Annotated Bibliography 3:
Tuhiwai Smith, Linda. “Heritage and Knowledge: Decolonizing the Research Process.”President’s Dream Colloquium on Protecting Indigenous Cultural Heritage – Spring 2015, Simon Fraser University, March 25 2015. https://www.sfu.ca/deangradstudies/events/dreamcolloquium/DreamColloquium-Indigenous/LindaTuhiwaiSmith.html
At SFU’s Spring 2015 ‘President’s Dream Colloquium on Protecting Indigenous Cultural Heritage’, archaeologist and professor Dr. George P. Nicholas introduces Dr. Linda Tuhiwai Smith in reference to her seminal text, ‘Decolonizing methodologies: Indigenous Research and Peoples’ by remarking, “what is so important about this volume, is that it changed the discourse. It forced us, it forced researchers and others around the world to shift their thinking from research on Indigenous Peoples to research with, for and by Indigenous Peoples, and that really marked a sea-change; we’re still surfing on those waves”.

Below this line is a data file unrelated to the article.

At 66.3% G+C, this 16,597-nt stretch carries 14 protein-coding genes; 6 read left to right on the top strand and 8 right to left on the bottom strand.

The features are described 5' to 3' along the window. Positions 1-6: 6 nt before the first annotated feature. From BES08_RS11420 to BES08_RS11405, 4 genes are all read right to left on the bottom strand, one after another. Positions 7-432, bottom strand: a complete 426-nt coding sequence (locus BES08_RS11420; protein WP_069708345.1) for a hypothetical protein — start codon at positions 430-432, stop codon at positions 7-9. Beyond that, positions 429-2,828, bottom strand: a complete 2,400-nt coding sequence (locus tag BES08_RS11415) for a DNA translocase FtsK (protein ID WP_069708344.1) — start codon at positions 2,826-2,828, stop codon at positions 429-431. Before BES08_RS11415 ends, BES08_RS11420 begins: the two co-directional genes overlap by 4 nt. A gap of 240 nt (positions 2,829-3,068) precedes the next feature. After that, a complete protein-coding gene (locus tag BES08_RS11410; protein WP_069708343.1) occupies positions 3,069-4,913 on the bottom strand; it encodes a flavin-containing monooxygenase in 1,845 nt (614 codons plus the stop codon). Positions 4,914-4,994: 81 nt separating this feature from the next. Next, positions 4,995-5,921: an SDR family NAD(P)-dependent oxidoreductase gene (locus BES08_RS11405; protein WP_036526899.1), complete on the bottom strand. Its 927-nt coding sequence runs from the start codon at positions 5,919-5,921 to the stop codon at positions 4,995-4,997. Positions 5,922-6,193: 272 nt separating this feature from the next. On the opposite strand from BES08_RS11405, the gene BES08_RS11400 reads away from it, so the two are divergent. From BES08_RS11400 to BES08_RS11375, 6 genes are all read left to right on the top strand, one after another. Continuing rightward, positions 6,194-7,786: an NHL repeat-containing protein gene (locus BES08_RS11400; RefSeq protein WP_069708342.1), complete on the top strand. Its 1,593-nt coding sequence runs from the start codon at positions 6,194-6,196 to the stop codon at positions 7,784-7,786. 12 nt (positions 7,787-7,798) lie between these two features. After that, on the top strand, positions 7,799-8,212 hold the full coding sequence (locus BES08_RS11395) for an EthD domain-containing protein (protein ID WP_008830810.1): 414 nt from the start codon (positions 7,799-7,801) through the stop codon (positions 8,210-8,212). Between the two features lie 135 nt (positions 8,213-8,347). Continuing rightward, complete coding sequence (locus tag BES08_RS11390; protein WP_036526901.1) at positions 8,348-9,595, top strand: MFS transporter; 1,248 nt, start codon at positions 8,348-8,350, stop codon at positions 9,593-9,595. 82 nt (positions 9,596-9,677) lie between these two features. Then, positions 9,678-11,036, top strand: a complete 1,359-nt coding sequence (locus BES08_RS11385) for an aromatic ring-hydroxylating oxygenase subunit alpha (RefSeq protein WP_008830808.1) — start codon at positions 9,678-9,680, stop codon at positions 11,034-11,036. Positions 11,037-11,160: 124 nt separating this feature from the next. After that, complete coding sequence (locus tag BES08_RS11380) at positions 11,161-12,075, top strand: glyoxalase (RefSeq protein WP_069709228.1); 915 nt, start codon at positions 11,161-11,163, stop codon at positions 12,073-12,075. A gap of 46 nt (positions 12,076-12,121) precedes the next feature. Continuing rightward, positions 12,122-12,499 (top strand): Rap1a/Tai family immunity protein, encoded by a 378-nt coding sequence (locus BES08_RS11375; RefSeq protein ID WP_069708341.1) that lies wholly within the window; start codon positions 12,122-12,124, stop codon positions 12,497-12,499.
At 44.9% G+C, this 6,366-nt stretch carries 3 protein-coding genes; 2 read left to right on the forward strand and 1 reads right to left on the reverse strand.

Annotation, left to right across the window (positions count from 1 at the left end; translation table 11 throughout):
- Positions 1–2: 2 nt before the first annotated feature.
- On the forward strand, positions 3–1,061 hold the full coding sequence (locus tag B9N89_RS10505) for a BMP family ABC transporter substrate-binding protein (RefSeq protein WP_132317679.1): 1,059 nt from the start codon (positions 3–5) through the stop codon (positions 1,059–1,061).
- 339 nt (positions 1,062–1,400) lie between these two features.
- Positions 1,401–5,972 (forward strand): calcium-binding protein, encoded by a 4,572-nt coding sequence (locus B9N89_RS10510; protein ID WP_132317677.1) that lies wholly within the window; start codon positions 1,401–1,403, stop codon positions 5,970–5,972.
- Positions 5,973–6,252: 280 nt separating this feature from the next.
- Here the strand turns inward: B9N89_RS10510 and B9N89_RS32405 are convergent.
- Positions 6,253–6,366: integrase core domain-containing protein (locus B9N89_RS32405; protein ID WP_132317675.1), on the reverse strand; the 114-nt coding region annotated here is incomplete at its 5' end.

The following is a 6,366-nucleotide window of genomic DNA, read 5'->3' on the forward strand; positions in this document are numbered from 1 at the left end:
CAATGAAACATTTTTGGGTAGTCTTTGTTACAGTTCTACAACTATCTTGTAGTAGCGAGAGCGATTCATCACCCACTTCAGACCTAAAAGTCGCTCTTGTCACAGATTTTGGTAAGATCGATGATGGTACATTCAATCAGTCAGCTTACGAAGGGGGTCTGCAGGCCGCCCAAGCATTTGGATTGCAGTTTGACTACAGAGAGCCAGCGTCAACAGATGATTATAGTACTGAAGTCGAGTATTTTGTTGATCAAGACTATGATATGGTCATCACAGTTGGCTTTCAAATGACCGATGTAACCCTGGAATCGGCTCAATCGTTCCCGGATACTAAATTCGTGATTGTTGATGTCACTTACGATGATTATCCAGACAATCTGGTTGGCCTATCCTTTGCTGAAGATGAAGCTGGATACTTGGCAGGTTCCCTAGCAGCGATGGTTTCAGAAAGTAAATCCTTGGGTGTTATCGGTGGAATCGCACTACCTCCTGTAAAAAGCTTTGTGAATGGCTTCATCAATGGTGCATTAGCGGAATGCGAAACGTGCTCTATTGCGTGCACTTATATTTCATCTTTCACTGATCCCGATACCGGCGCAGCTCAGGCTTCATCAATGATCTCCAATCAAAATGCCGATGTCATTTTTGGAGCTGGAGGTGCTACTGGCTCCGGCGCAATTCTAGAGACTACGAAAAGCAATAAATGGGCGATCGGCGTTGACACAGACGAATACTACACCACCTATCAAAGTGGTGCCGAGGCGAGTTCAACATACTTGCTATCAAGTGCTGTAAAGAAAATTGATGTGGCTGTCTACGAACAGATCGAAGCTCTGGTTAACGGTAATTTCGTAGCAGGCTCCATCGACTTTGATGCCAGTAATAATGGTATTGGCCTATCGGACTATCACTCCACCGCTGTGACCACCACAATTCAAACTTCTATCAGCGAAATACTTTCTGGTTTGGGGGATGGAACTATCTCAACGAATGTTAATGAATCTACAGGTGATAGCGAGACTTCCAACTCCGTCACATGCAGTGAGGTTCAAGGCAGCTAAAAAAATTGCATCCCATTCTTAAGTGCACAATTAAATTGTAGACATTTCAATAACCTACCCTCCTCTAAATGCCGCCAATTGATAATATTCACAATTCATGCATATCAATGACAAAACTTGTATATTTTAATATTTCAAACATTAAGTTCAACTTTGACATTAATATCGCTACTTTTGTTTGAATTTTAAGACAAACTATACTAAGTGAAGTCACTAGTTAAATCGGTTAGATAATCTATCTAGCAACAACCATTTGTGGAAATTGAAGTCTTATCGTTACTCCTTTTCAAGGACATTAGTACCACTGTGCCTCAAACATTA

In this engaging address, Smith highlights the importance of preserving the Maori location (of knowledge), language, identity and culture as a decolonizing lens. By using personal photographs and anecdotal references (opposed to diagrams and charts), Smith’s eloquent epistemic decolonizing positionality is a resounding echo for the aggrieved Maori in the preservation of their Indigeneity by reclaiming Indigenous agency as a vital knowledge resource. Smith’s rhetoric in “making space for an Indigenous way for understanding the world” forces the viewer to extrapolate “beginning thinking through Indigenous knowledge and thinking what it means to reclaim, to revitalize, to regenerate and to reconstruct knowledge”, the Maori way.
Turner, Michael “Witnesses: Art and Canada’s Indian Residential Schools.” Reviews, Canadian Art, Nov 22 2013. https://canadianart.ca/reviews/witnesses-belkin/